UK tech sector being held back by slow economy, says KPMG

The UK tech sector marked seven years of continuous business activity expansion in Q2 2019, but, according to KPMG’s latest UK Tech Monitor Index, there are now signs that “subdued domestic economic conditions” have started to hold back growth.

The Index, which measures the strength of business activity across the sector, dropped from 54.4 in Q1 to 53.0 in Q2, to signal a softer rate of growth than at the start of 2019.

Although the index has remained above the 50.0 ‘no change’ value since the third quarter of 2012, the latest reading signposted the second-weakest rate of UK tech sector growth for three-and-a-half years.

Many survey respondents said that alongside the effect of subdued UK economic conditions on business activity growth, Brexit uncertainty had led to greater risk aversion, cuts to corporate spending and a corresponding slowdown in new business growth.

Q2 also saw a moderate sales volume increase at tech companies, contrasting with the decline reported by other areas of the UK economy.

Tech firms often cited a strong pipeline of new product innovation and entry into overseas markets as their leads for new work. However, the latest rise in total new orders received by tech firms was among the weakest recorded since 2015. Sluggish demand from domestic customers was one of the reasons often cited by survey respondents, as political uncertainty encouraged some clients to postpone new projects.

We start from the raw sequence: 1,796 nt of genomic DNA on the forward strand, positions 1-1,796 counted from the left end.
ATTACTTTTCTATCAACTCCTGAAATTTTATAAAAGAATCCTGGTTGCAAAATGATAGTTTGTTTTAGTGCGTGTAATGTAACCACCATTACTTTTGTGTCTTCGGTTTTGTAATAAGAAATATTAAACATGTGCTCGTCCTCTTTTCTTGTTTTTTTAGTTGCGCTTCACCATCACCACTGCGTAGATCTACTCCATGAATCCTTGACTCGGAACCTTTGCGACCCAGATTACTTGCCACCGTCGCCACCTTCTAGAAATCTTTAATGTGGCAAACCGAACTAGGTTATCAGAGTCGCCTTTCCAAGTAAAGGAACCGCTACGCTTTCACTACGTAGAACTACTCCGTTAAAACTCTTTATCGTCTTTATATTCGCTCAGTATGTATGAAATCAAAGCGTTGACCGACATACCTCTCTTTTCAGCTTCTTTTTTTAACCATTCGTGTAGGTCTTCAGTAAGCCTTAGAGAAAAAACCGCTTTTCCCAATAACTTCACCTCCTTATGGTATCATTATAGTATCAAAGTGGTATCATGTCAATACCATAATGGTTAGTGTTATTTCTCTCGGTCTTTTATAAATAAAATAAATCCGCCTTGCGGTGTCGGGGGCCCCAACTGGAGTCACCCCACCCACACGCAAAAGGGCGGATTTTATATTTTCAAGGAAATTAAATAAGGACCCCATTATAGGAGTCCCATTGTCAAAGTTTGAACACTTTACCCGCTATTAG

“Innovative tech software, services, manufacturing and equipment is at the heart of any business wanting to succeed in today’s market. So it is heartening to still see sales volume up and growth in the sector despite it beginning to feel the effects of political and economic uncertainty,” said Bernard Brown, vice chair at KPMG UK.

Recent data also revealed a clear slowdown in the pace of UK tech sector employment growth compared to the same time in 2018, with some firms apportioning slower hiring down to difficulties in finding suitably skilled candidates. The rate of job creation in tech did still exceed the UK economy as a whole, but the findings point to the weakest staff hiring plans in the sector for two years.

Additionally, tech firms indicated that confidence has since picked up only fractionally from the 10-year low seen in Q1. Worries about global economic prospects, US-China trade tensions, and the unclear path to Brexit were the most commonly reported threats to the business outlook.

“The slowdown in both sector growth and employment growth during the second quarter of 2019 is perhaps unsurprising given the slide in business optimism reported at the start of this year and the challenging global economic landscape,” said Brown.

“Delays to business investment decisions and greater risk aversion among large corporates are likely to hold back UK tech sector performance during the second half of 2019, but exporting firms could feel a boost to sales from looser central bank policy in the US and euro area. While it is tempting to sit tight, businesses must act with an entrepreneurial and resilient spirit before we’ll see a significant, positive change in market confidence, furthermore reflected in the job market.”

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